Almost a month ago, I posted my considerations for the potential free agent signing of Patrick Marleau to the Kings.  You can find that article here.

I had previous arrived at the conclusion that “While I would love to see (Marleau’s) speed and shot on the Kings, I do not believe he is the missing piece for which Dean Lombardi has been preciously saving his cap space.”

Since then, Marleau’s hockey season has stormed through to the conference finals and as of last night, petered out completely. Marleau may have just played his last game as a Shark, and a highly disappointing one at that. The question is not so much whether the Sharks will want to keep Marleau, but rather, whether Marleau wants to stay. The Sharks likely can not afford to hold on to both Marleau and goalie Evgeni Nabakov, and will have to make a choice. Now, if given the choice, would you keep a goalie who has never won you anything and in the same year has completely crumbled under the pressure of an Olympic game and been bested by a formerly unknown goaltender in Anti Niemi, or do you keep the forward, your former captain, who just cracked the 40 goal mark for the first time in his career and was the only Sharks’ player capable of consistent scoring in the most important 4 games of the teams’ season?

I would keep Marleau. But if I were Marleau, I wouldn’t keep the Sharks.

Not all agree, however. Today, The Fourth Period reported that Marleau hopes to stay in San Jose. They quote Patrick (through the Mercury News) as saying “There’s lots of time to think about that… We love San Jose. We’ll see how every thing works out.”

Perhaps TFP sees those words as earnest intentions not to test free agency, but “There’s lots of time to think” means more to me than “We love San Jose.” That sounds like Marleau is thinking ‘I like this city, but this team may be better off in my rear view mirror’ (just to be perfectly clear, that is a hypothetical quote/thought, Marleau didn’t say that).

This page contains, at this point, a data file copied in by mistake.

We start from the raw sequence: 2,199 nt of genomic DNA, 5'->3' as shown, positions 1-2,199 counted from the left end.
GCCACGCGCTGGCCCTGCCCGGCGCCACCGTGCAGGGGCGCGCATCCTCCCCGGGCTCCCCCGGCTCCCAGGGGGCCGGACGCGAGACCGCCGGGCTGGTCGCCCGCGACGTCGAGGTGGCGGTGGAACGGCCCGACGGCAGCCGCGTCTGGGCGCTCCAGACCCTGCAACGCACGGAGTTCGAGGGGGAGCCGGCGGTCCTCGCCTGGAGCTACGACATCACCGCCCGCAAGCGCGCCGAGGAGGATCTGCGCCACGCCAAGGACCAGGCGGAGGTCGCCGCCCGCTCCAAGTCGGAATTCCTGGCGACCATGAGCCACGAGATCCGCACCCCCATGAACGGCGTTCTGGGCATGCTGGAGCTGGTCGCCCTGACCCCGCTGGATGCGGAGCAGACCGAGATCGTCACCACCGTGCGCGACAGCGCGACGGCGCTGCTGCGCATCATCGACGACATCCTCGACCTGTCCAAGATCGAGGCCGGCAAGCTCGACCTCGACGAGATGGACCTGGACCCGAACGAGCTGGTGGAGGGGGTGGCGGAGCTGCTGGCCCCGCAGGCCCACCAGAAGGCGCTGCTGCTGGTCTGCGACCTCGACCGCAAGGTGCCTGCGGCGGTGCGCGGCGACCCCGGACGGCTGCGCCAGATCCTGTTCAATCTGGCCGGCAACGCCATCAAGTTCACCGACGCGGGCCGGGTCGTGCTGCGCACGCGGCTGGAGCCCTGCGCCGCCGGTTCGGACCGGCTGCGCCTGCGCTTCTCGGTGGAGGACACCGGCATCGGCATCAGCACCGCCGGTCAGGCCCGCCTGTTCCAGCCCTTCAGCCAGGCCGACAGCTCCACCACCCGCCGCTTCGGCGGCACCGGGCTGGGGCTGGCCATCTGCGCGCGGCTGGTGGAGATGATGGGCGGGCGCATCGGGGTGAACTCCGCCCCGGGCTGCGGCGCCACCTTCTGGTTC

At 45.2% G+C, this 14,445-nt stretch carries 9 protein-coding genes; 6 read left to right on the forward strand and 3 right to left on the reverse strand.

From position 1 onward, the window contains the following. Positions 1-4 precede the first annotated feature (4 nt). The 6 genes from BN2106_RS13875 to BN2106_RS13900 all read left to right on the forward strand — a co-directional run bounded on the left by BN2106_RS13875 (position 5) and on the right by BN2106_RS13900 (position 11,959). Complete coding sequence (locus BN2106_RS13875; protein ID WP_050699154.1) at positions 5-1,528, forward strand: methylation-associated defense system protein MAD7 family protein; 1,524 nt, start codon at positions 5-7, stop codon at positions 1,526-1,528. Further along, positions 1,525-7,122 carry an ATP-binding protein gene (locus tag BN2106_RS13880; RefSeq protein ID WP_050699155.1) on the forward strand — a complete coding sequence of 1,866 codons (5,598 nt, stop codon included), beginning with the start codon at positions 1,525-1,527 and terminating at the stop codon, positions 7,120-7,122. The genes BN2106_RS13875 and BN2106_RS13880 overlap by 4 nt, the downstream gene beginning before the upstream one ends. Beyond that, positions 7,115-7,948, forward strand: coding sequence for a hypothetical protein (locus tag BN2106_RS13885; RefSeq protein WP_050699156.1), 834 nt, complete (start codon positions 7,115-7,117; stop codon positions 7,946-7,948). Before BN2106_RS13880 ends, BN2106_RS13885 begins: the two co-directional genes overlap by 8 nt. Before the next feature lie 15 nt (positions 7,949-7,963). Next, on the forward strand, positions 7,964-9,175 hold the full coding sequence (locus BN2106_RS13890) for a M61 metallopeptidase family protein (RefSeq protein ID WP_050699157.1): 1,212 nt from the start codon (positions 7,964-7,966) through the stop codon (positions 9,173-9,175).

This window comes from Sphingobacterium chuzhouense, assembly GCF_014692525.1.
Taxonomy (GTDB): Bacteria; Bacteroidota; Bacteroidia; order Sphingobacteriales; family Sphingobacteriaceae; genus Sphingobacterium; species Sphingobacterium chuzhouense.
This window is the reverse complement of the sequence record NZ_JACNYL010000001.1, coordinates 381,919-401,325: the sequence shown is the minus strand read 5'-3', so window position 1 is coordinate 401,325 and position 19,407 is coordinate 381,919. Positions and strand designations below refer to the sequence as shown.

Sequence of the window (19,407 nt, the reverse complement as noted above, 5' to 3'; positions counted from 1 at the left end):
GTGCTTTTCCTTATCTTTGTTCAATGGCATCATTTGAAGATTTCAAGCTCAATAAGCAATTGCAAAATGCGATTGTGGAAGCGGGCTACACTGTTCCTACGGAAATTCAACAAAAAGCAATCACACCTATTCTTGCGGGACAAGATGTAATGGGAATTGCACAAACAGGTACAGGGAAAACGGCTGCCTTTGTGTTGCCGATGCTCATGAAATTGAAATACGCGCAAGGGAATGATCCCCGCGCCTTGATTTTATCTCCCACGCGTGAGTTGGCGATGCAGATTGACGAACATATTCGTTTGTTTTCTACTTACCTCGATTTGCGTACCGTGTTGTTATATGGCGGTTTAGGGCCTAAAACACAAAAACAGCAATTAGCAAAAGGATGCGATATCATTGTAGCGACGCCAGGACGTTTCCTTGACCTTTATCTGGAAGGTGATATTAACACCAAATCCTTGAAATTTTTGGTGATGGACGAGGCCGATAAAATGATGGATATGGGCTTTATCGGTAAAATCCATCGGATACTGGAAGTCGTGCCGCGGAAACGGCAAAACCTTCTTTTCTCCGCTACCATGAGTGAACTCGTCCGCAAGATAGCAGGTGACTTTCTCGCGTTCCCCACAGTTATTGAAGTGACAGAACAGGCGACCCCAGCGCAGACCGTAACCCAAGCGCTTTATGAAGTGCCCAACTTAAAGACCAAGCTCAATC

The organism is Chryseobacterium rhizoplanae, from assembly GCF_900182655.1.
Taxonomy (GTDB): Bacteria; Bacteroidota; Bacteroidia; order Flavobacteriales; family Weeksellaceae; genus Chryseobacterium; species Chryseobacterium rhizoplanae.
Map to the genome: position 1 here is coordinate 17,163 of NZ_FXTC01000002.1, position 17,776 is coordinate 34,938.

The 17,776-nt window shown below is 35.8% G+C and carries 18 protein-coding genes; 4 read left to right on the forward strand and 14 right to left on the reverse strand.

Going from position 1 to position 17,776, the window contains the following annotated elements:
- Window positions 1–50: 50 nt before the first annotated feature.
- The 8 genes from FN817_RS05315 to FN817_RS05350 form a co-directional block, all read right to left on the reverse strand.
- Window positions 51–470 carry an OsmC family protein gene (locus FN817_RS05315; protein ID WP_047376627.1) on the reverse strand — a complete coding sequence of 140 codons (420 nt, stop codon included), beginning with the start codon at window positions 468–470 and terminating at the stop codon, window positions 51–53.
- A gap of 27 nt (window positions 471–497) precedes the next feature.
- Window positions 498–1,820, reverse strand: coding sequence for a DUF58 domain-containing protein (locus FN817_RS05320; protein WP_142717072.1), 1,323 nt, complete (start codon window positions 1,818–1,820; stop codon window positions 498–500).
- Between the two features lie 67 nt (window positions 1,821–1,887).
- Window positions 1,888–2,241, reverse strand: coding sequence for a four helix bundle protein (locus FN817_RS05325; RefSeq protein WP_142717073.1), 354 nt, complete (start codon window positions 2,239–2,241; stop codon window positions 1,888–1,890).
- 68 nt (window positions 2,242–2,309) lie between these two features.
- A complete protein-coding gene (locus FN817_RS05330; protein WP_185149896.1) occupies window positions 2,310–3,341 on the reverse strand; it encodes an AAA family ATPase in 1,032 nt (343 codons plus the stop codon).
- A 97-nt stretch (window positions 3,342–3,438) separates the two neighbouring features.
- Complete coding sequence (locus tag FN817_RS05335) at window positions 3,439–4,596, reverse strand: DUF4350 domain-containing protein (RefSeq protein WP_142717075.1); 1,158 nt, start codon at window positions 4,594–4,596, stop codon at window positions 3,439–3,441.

So, let us re-evaluate the impact adding Marleau this summer could have on the Kings. In the aforementioned article, I accused Marleau of not picking up his game enough in the post season. Since that time Marleau has dispelled any such notion.

In 14 games, Marleau put up 8 goals and 5 assists for 13 points. 5 of those goals came in the conference finals, as he single-handedly provided the Sharks with their only shade of offense. Marleau scored 5, while the team as a whole scored 7 against the Blackhawks.

That says a lot of bad, bad things about the Sharks, but is a monumental praise for Marleau. Marleau played this post-season with fire and tenacity. Using his speed at every turn to break loose of defenders. Using his smarts to find soft spots in the opposing defense’s coverage. Unleashing his shot regularly to the dismay of unprepared goalies.

So, does Marleau’s near-dominant performance against the Blackhawks warrant him more consideration as the Kings’ ‘missing piece’.

I believe that yes, it does.

I still maintain that Kovalchuk is the man to go after, considering that he is younger than Patrick, more deadly and I think will not have as much of a higher cap hit compared to Marleau as common logic has led fans to believe. Marleau could very easily cost over 7 million per season. However, providing Kovalchuk does not fit in terms of dollars and cents, I am officially opening my arms to the thought of Marleau with a crown on his chest. He has earned it, and had the Kings possessed such a scorer in this year’s playoffs, perhaps Chicago isn’t celebrating their trip to the Cup finals today.